The United States should not be the world's policeman, Republican presidential candidate Scott Walker told the Washington Examiner, in an exclusive interview.
The Wisconsin governor seeking to replace President Obama in the White House outlined a tough but judicious approach to the use of American military might.
"In terms of the use of force, there has to be a high standard," Walker told the Examiner. "I think there should be a high bar, and it shouldn't be about nation-building or being the world's policeman. It should be about protecting our national security interests."
Walker said threats to the "American homeland," or to allies or to "areas where Americans trade or travel" would be among his criteria for determining whether the military should take "force-specific" action.
"I think that military is appropriate to use when we've had a threat abroad from radical Islamic terrorism or other terrorism-related threats," Walker added. "We need to act to take that out before they encroach on American soil."
Walker joined his fellow Republican primary candidates in slamming President Obama's leadership and nuclear agreement with Iran.
"We'd pull back on the bad Iran deal and have the support of Congress to not only reinstate sanctions, but to put in place even more crippling sanctions, and convince our allies to do the same," Walker said of how he would work with lawmakers in Washington to defeat the deal.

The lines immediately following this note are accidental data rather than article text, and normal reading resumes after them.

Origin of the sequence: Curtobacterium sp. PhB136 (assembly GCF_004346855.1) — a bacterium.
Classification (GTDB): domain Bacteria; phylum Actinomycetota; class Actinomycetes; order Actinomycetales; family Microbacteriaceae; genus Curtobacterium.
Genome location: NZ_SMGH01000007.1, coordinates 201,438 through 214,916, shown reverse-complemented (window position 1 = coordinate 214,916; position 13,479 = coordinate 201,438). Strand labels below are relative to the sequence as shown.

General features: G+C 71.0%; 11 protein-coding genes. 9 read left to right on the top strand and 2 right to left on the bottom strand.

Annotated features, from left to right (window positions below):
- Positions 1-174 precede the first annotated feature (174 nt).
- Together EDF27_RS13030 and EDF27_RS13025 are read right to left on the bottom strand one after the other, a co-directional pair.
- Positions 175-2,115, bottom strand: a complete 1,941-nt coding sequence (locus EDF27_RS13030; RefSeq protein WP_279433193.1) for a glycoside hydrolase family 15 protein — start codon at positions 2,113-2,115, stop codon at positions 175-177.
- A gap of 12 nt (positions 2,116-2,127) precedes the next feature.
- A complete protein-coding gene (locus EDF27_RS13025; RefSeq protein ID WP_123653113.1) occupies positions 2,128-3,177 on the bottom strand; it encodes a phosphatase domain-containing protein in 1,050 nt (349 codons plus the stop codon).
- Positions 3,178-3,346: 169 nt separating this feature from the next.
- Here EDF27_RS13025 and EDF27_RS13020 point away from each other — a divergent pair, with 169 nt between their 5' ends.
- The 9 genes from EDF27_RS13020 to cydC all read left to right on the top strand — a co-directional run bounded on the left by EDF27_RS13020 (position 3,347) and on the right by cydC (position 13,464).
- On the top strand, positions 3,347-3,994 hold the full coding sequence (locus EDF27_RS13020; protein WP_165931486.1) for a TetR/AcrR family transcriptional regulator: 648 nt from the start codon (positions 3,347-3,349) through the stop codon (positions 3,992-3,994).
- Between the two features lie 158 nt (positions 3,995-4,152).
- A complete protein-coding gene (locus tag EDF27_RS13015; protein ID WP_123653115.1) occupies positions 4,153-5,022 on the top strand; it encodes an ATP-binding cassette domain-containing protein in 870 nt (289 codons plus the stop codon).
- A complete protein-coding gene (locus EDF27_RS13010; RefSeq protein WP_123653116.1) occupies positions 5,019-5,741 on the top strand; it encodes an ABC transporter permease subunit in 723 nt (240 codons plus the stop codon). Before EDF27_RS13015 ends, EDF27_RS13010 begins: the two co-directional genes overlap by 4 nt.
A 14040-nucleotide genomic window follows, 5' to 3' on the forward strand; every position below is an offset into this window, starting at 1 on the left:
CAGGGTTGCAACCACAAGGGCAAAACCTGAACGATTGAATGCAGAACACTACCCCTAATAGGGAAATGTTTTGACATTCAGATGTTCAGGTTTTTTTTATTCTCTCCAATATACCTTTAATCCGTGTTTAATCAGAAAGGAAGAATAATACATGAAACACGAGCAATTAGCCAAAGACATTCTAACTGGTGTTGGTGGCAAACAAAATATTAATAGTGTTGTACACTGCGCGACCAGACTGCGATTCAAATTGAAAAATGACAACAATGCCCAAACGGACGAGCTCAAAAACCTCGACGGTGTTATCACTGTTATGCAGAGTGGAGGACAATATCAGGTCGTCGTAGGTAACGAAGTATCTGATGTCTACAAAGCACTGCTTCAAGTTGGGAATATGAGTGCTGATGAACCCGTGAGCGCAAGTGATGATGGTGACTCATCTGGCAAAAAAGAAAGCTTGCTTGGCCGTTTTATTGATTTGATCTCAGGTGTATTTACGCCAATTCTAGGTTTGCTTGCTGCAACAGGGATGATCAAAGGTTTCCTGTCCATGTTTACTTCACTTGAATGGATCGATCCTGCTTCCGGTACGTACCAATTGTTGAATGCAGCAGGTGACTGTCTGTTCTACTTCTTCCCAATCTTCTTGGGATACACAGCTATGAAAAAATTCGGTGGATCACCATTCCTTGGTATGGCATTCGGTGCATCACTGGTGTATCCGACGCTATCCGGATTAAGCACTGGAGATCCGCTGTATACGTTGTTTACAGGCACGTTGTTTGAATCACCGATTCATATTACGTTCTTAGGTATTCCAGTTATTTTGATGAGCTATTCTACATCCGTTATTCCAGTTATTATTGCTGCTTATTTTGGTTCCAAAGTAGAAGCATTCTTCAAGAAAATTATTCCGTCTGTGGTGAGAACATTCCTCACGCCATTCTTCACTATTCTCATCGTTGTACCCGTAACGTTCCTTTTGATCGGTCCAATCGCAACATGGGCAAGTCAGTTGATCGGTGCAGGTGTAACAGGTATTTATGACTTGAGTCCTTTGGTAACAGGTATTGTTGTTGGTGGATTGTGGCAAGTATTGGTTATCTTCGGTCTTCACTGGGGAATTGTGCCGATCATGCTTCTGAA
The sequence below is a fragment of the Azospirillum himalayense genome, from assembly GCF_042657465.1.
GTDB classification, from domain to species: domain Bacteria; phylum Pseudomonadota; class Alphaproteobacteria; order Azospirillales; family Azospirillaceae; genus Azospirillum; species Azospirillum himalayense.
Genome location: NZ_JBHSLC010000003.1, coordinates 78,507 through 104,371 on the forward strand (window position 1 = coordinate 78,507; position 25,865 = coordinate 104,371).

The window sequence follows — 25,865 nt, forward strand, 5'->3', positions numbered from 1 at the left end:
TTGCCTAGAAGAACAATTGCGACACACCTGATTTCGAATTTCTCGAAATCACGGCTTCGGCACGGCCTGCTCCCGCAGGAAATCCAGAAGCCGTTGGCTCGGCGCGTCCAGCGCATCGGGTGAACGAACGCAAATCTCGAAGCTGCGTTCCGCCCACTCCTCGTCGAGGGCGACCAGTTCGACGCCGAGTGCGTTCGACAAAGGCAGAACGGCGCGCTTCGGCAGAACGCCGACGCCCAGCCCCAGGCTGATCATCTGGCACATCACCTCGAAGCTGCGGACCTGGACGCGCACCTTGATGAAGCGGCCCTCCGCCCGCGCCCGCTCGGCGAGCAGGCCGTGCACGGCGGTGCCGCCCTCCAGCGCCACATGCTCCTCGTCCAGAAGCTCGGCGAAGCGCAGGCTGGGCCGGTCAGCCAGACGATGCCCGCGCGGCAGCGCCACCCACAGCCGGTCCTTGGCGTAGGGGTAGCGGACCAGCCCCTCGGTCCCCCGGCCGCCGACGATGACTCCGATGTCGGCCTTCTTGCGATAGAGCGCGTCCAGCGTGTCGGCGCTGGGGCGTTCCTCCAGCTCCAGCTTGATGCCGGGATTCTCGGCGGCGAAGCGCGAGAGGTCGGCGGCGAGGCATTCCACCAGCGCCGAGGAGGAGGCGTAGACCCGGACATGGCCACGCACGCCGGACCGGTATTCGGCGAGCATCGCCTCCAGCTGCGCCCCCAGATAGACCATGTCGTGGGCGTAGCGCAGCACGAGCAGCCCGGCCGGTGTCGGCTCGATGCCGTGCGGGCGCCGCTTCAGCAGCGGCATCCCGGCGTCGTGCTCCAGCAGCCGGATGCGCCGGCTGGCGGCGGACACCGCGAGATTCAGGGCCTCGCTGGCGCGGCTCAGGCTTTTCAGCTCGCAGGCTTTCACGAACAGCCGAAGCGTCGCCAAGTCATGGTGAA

Congress has 60 days to approve or reject the president's nuclear agreement with Iran. Obama has vowed to veto any legislation that would dismantle the deal, which is his signature international agreement.
Walker steered a middle ground between the consistently hawkish stance of other candidates, such as Sen. Lindsey Graham, and the more anti-interventionist Sen. Rand Paul.
"I'll only send our men and women in uniform in if national security is at risk," Walker said. "Those men and women will know if they're deployed that they'll have the support of me and the American people going forward."